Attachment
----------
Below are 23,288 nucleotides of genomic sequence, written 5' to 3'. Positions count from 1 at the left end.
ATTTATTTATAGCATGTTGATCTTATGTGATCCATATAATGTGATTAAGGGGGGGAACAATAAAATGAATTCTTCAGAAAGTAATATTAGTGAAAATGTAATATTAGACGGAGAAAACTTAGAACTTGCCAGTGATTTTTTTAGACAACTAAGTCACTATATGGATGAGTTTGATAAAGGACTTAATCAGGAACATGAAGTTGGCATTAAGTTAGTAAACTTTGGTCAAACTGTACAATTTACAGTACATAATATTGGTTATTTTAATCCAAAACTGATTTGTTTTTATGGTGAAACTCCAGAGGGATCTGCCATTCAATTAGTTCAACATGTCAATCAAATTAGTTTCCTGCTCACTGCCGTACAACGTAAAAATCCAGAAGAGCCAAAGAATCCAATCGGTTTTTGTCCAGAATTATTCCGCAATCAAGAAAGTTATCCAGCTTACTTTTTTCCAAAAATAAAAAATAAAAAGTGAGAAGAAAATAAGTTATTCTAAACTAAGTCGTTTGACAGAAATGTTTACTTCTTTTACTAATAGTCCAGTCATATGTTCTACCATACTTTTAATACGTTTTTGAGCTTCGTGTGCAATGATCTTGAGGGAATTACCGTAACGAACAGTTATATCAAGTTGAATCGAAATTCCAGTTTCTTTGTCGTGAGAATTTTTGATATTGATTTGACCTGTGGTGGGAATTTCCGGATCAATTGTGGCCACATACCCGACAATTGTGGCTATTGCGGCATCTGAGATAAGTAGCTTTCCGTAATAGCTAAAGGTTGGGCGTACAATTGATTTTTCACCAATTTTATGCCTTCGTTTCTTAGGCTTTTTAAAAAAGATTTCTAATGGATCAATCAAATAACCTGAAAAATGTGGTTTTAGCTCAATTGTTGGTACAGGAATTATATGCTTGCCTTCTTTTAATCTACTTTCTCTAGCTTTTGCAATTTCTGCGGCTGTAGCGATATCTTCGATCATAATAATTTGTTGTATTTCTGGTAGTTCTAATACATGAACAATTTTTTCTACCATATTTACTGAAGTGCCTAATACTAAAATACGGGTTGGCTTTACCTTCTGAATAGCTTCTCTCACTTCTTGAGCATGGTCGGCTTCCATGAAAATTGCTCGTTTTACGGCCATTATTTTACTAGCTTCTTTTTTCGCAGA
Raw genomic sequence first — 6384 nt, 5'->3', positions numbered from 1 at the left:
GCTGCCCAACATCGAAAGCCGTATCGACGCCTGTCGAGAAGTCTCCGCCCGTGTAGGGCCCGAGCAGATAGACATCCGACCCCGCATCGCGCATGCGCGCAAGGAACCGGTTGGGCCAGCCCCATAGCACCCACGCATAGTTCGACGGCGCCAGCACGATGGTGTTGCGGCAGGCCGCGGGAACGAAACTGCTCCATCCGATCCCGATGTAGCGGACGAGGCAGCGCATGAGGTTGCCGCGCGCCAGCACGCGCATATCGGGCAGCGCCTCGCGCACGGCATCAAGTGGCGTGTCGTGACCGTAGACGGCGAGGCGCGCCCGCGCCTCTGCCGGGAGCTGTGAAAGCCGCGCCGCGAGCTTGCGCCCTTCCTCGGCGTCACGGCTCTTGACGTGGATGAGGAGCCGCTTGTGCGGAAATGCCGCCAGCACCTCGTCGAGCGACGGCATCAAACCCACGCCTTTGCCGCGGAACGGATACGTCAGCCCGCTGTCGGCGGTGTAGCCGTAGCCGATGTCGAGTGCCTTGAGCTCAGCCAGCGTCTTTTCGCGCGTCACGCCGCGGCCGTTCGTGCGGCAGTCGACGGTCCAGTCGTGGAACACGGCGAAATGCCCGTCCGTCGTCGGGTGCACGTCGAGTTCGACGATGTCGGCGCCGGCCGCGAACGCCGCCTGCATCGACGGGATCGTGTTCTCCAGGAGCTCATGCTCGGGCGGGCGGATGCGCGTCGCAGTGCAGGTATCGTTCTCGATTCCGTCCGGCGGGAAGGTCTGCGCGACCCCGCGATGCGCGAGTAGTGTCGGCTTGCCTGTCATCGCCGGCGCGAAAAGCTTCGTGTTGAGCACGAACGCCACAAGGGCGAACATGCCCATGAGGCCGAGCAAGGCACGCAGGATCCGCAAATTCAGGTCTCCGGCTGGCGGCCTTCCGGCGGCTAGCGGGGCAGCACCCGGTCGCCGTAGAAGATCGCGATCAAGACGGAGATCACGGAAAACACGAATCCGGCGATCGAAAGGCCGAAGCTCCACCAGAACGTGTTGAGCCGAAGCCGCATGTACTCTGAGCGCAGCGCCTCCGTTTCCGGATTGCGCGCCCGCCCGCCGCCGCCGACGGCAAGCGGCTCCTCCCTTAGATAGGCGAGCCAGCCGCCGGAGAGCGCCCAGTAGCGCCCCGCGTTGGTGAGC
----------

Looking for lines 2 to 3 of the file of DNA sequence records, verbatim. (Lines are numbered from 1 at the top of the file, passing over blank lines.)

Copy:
ATTTATTTATAGCATGTTGATCTTATGTGATCCATATAATGTGATTAAGGGGGGGAACAATAAAATGAATTCTTCAGAAAGTAATATTAGTGAAAATGTAATATTAGACGGAGAAAACTTAGAACTTGCCAGTGATTTTTTTAGACAACTAAGTCACTATATGGATGAGTTTGATAAAGGACTTAATCAGGAACATGAAGTTGGCATTAAGTTAGTAAACTTTGGTCAAACTGTACAATTTACAGTACATAATATTGGTTATTTTAATCCAAAACTGATTTGTTTTTATGGTGAAACTCCAGAGGGATCTGCCATTCAATTAGTTCAACATGTCAATCAAATTAGTTTCCTGCTCACTGCCGTACAACGTAAAAATCCAGAAGAGCCAAAGAATCCAATCGGTTTTTGTCCAGAATTATTCCGCAATCAAGAAAGTTATCCAGCTTACTTTTTTCCAAAAATAAAAAATAAAAAGTGAGAAGAAAATAAGTTATTCTAAACTAAGTCGTTTGACAGAAATGTTTACTTCTTTTACTAATAGTCCAGTCATATGTTCTACCATACTTTTAATACGTTTTTGAGCTTCGTGTGCAATGATCTTGAGGGAATTACCGTAACGAACAGTTATATCAAGTTGAATCGAAATTCCAGTTTCTTTGTCGTGAGAATTTTTGATATTGATTTGACCTGTGGTGGGAATTTCCGGATCAATTGTGGCCACATACCCGACAATTGTGGCTATTGCGGCATCTGAGATAAGTAGCTTTCCGTAATAGCTAAAGGTTGGGCGTACAATTGATTTTTCACCAATTTTATGCCTTCGTTTCTTAGGCTTTTTAAAAAAGATTTCTAATGGATCAATCAAATAACCTGAAAAATGTGGTTTTAGCTCAATTGTTGGTACAGGAATTATATGCTTGCCTTCTTTTAATCTACTTTCTCTAGCTTTTGCAATTTCTGCGGCTGTAGCGATATCTTCGATCATAATAATTTGTTGTATTTCTGGTAGTTCTAATACATGAACAATTTTTTCTACCATATTTACTGAAGTGCCTAATACTAAAATACGGGTTGGCTTTACCTTCTGAATAGCTTCTCTCACTTCTTGAGCATGGTCGGCTTCCATGAAAATTGCTCGTTTTACGGCCATTATTTTACTAGCTTCTTTTTTCGCAGA
Raw genomic sequence first — 6384 nt, 5'->3', positions numbered from 1 at the left: